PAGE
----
The Talmud is composed of two sorts of texts. The first is the Mishnah which is a compilation of the laws, taken both from the Torah and from the oral tradition. This is organised by type into 6 categories, thus making it much easier to refer to than needing to find the right place in the Torah where the subject comes up. These tend to be brief, and require interpretation – which is the purpose of the rest of the Talmud, called the Gemara. The Gemara isn’t just a straightforward linear commentary on the Mishnah, it can go off on tangents and explain contexts around an interpretation. It also contains stories about the Rabbis who taught and argued about the interpretations. These are generally, I think, matchable to historical personages (either living during the centuries the text was being compiled or before when it was an oral tradition) but the historicity of any individual story is a matter of speculation.

Once the Talmud had been compiled and edited it was not frozen in place as a definitive version. Over the subsequent centuries many people have written commentaries, and expanded and re-interpreted what is in the Talmud in the light of their own circumstances and of new technology and so on. The most famous of these, that is printed in many versions of the Talmud was written in the Middle Ages by a French Rabbi known as Rashi. A modern (relatively speaking) version of the Talmud is generally laid out with the Mishnah in the centre of the page, surrounded by the relevant passages from the Gemara. In one of the margins is Rashi’s commentary on this section, and other commentaries or glosses are in other margins.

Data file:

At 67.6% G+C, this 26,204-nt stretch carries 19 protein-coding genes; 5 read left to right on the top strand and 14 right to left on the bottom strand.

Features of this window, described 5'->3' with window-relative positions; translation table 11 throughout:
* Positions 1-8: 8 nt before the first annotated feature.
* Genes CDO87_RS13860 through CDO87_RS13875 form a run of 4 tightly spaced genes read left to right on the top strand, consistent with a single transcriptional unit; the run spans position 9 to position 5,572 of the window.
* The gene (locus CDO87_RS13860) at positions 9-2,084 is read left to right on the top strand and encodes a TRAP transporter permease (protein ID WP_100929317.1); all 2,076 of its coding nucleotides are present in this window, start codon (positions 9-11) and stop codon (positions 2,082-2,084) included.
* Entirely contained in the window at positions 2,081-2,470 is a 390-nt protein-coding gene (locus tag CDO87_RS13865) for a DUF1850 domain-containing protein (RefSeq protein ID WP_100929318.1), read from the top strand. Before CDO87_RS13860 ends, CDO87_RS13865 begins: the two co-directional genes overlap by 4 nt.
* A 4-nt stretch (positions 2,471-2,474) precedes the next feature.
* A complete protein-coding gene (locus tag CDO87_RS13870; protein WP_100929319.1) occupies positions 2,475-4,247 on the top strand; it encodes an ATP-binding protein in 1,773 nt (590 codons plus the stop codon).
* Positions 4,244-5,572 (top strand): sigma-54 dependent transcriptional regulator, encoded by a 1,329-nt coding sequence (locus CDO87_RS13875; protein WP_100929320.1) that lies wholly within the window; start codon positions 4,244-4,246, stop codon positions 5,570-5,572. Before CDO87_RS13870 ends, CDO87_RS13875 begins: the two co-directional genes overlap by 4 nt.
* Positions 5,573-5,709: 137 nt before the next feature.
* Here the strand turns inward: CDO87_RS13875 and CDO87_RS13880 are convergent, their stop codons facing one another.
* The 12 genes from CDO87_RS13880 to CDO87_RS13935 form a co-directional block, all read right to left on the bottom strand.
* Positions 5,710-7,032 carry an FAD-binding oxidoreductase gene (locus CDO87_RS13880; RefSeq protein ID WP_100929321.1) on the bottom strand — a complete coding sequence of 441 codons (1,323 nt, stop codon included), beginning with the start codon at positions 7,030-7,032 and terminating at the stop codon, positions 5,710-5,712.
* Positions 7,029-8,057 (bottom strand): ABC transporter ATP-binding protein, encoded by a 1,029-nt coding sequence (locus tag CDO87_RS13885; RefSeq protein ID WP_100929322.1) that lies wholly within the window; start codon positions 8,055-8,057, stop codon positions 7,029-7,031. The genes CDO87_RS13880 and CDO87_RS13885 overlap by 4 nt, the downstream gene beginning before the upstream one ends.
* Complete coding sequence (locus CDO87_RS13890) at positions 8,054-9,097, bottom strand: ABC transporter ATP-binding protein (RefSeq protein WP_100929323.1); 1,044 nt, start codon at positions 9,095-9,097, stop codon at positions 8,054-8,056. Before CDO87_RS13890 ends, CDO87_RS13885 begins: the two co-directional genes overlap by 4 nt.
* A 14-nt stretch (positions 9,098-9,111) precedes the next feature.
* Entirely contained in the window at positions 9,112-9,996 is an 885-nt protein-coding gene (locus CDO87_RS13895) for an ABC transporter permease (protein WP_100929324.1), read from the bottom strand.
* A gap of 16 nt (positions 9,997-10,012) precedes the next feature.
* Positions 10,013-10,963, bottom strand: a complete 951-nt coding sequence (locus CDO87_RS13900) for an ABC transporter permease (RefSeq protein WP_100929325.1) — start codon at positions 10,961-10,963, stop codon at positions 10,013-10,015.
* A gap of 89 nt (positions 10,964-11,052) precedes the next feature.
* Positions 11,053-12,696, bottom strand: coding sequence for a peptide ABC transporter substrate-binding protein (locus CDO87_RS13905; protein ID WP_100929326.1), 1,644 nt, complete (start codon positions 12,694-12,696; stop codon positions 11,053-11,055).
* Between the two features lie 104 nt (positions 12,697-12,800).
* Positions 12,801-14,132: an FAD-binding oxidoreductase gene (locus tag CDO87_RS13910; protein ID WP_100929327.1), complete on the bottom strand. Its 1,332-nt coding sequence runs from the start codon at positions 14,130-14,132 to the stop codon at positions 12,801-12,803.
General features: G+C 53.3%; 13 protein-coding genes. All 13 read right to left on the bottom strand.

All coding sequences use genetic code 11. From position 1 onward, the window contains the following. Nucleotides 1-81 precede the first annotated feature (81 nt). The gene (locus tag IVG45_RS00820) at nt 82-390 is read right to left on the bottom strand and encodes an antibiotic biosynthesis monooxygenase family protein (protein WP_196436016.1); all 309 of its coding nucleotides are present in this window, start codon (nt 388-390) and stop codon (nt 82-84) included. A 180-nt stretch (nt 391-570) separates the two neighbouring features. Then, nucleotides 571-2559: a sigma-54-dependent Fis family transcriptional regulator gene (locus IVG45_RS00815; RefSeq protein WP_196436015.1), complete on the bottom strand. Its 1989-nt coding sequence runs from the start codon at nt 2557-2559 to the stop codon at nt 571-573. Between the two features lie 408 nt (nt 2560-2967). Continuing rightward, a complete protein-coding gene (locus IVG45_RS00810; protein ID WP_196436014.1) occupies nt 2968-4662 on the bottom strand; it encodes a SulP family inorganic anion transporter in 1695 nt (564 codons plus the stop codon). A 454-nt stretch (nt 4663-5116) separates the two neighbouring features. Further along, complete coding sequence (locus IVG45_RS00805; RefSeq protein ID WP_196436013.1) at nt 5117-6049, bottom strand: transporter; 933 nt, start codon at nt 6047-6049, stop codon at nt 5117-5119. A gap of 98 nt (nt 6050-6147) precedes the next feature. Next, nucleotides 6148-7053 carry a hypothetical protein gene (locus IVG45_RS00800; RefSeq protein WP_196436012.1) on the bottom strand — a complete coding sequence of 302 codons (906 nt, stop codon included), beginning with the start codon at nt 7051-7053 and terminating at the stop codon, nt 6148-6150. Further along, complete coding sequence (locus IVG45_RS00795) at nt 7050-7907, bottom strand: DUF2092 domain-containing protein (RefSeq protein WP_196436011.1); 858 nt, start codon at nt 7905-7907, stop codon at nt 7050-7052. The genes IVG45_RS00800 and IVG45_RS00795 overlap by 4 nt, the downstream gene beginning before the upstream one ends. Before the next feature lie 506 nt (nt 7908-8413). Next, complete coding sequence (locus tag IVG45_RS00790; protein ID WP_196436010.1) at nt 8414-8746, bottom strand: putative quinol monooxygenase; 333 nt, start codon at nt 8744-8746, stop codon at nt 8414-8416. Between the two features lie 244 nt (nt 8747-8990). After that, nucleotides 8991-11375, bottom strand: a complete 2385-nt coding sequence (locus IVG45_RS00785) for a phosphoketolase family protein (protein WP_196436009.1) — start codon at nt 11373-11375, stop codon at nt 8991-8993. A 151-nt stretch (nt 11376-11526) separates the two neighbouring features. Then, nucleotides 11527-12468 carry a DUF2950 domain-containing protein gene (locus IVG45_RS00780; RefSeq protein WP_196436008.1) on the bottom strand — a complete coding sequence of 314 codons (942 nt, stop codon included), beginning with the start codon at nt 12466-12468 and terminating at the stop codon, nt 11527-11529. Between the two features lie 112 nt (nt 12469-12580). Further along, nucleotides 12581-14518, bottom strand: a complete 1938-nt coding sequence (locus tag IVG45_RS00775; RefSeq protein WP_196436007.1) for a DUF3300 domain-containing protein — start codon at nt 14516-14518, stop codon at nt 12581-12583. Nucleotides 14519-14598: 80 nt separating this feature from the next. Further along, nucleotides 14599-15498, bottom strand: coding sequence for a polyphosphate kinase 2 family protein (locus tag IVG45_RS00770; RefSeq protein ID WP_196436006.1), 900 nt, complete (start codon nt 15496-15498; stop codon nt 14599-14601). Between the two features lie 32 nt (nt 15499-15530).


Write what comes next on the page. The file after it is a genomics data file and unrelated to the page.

All three experts were keen to say that the Talmud is not a book, not in the same way that Christian religious texts are. Instead it is an argument or a conversation. You aren’t expected to read the Talmud and take it as the final word, you are expected to read it and engage with it, to argue about the things you disagree with and put forward your own interpretations. This begins even when the Talmud is being taught in Jewish schools – the pupils sit in pairs reading the text and arguing about, even taking positions they don’t agree with to test each others ideas. The Talmud is supposed to evolve with the generations.

However that’s pretty unwieldy if you’re a Jew who wants to know how to follow the law in a particular circumstance – you’d pretty much have to go and consult with a Rabbi for every ruling. So there have also arisen lists of brief statements of what the law is in several common circumstances. These aren’t just distillations of what is said in the Talmud, they also reflect the compiler’s biases and interpretations – so they can be thought of as a part of the Talmud tradition in that sense. However the three experts didn’t seem very keen on them as a concept, even if they are useful – because they freeze the ongoing conversation into a bullet pointed list.

This felt like a programme that barely scratched the surface of what they were talking about. For instance they didn’t have any time to talk about specific examples, which might’ve helped elucidate what sorts of changes had taken place across the centuries since it was originally written down.